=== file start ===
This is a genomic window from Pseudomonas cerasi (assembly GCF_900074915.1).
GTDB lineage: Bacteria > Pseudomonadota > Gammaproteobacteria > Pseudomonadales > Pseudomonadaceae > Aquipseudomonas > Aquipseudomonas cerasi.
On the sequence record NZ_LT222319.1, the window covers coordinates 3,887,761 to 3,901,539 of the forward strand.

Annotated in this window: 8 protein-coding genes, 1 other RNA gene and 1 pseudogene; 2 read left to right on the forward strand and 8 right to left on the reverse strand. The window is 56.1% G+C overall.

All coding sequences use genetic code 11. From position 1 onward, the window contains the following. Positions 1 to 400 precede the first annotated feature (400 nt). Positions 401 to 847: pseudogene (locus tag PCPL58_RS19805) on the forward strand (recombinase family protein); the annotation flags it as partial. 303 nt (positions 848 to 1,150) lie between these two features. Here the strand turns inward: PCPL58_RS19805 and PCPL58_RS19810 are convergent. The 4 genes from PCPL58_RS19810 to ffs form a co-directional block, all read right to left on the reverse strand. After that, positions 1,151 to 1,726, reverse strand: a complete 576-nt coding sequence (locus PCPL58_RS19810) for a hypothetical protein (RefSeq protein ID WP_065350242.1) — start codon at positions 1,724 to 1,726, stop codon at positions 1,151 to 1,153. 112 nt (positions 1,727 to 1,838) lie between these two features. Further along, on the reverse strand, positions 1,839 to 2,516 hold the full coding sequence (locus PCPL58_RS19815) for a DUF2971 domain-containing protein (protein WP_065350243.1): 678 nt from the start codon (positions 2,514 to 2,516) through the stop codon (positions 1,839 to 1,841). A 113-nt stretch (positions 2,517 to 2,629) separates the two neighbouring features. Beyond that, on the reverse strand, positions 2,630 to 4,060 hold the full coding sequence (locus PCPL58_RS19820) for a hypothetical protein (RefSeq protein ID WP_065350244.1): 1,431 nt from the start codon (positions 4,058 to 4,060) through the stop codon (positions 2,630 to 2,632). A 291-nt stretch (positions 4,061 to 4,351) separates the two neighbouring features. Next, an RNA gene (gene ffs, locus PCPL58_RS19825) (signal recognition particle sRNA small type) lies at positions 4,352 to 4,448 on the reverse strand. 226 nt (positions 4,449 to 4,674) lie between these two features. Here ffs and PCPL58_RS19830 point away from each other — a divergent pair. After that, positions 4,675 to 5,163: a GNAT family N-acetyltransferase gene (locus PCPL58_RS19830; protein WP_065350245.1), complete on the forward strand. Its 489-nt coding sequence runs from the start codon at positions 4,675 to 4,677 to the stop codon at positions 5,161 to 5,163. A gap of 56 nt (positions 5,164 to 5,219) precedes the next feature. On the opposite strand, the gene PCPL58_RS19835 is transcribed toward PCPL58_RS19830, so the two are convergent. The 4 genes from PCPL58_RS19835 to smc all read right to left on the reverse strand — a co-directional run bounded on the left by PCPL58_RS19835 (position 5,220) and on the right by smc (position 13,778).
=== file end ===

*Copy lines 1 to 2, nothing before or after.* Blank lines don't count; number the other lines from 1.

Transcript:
This is a genomic window from Pseudomonas cerasi (assembly GCF_900074915.1).
GTDB lineage: Bacteria > Pseudomonadota > Gammaproteobacteria > Pseudomonadales > Pseudomonadaceae > Aquipseudomonas > Aquipseudomonas cerasi.